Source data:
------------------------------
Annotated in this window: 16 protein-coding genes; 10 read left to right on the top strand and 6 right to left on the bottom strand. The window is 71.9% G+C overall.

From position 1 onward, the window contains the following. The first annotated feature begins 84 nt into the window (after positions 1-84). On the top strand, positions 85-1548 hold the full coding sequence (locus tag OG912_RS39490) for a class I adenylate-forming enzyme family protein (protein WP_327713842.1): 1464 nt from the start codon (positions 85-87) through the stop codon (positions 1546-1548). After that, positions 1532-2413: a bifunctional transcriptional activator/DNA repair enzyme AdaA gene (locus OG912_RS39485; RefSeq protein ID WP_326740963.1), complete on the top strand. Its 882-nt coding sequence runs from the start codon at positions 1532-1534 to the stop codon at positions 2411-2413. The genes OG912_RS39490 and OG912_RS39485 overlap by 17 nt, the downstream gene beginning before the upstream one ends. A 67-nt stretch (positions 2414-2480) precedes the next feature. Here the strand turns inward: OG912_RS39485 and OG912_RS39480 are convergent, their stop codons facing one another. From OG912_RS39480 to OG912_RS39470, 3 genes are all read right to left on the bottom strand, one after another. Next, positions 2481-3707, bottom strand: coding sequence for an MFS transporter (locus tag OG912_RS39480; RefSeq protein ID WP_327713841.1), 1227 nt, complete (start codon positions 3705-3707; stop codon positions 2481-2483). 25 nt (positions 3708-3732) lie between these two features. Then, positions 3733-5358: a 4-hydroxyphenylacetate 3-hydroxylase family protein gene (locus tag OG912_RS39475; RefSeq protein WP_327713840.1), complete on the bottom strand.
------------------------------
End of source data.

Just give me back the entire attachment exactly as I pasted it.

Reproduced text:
Annotated in this window: 16 protein-coding genes; 10 read left to right on the top strand and 6 right to left on the bottom strand. The window is 71.9% G+C overall.

From position 1 onward, the window contains the following. The first annotated feature begins 84 nt into the window (after positions 1-84). On the top strand, positions 85-1548 hold the full coding sequence (locus tag OG912_RS39490) for a class I adenylate-forming enzyme family protein (protein WP_327713842.1): 1464 nt from the start codon (positions 85-87) through the stop codon (positions 1546-1548). After that, positions 1532-2413: a bifunctional transcriptional activator/DNA repair enzyme AdaA gene (locus OG912_RS39485; RefSeq protein ID WP_326740963.1), complete on the top strand. Its 882-nt coding sequence runs from the start codon at positions 1532-1534 to the stop codon at positions 2411-2413. The genes OG912_RS39490 and OG912_RS39485 overlap by 17 nt, the downstream gene beginning before the upstream one ends. A 67-nt stretch (positions 2414-2480) precedes the next feature. Here the strand turns inward: OG912_RS39485 and OG912_RS39480 are convergent, their stop codons facing one another. From OG912_RS39480 to OG912_RS39470, 3 genes are all read right to left on the bottom strand, one after another. Next, positions 2481-3707, bottom strand: coding sequence for an MFS transporter (locus tag OG912_RS39480; RefSeq protein ID WP_327713841.1), 1227 nt, complete (start codon positions 3705-3707; stop codon positions 2481-2483). 25 nt (positions 3708-3732) lie between these two features. Then, positions 3733-5358: a 4-hydroxyphenylacetate 3-hydroxylase family protein gene (locus tag OG912_RS39475; RefSeq protein WP_327713840.1), complete on the bottom strand.